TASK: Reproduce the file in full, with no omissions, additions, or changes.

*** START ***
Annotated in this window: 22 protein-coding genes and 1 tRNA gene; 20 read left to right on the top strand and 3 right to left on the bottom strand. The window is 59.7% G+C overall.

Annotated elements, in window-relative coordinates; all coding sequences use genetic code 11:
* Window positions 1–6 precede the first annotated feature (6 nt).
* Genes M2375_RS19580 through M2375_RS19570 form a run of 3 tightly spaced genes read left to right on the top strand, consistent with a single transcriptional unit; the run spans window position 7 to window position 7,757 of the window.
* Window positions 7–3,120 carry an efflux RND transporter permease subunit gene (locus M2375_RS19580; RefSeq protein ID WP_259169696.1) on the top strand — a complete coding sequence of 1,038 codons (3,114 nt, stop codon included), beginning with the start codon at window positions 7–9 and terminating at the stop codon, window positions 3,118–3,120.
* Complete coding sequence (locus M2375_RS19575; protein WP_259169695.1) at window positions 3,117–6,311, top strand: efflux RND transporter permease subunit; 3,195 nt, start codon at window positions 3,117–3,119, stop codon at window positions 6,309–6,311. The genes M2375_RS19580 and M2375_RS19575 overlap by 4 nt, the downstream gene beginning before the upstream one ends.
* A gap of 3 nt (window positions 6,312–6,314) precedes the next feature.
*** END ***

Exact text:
Annotated in this window: 22 protein-coding genes and 1 tRNA gene; 20 read left to right on the top strand and 3 right to left on the bottom strand. The window is 59.7% G+C overall.

Annotated elements, in window-relative coordinates; all coding sequences use genetic code 11:
* Window positions 1–6 precede the first annotated feature (6 nt).
* Genes M2375_RS19580 through M2375_RS19570 form a run of 3 tightly spaced genes read left to right on the top strand, consistent with a single transcriptional unit; the run spans window position 7 to window position 7,757 of the window.
* Window positions 7–3,120 carry an efflux RND transporter permease subunit gene (locus M2375_RS19580; RefSeq protein ID WP_259169696.1) on the top strand — a complete coding sequence of 1,038 codons (3,114 nt, stop codon included), beginning with the start codon at window positions 7–9 and terminating at the stop codon, window positions 3,118–3,120.
* Complete coding sequence (locus M2375_RS19575; protein WP_259169695.1) at window positions 3,117–6,311, top strand: efflux RND transporter permease subunit; 3,195 nt, start codon at window positions 3,117–3,119, stop codon at window positions 6,309–6,311. The genes M2375_RS19580 and M2375_RS19575 overlap by 4 nt, the downstream gene beginning before the upstream one ends.
* A gap of 3 nt (window positions 6,312–6,314) precedes the next feature.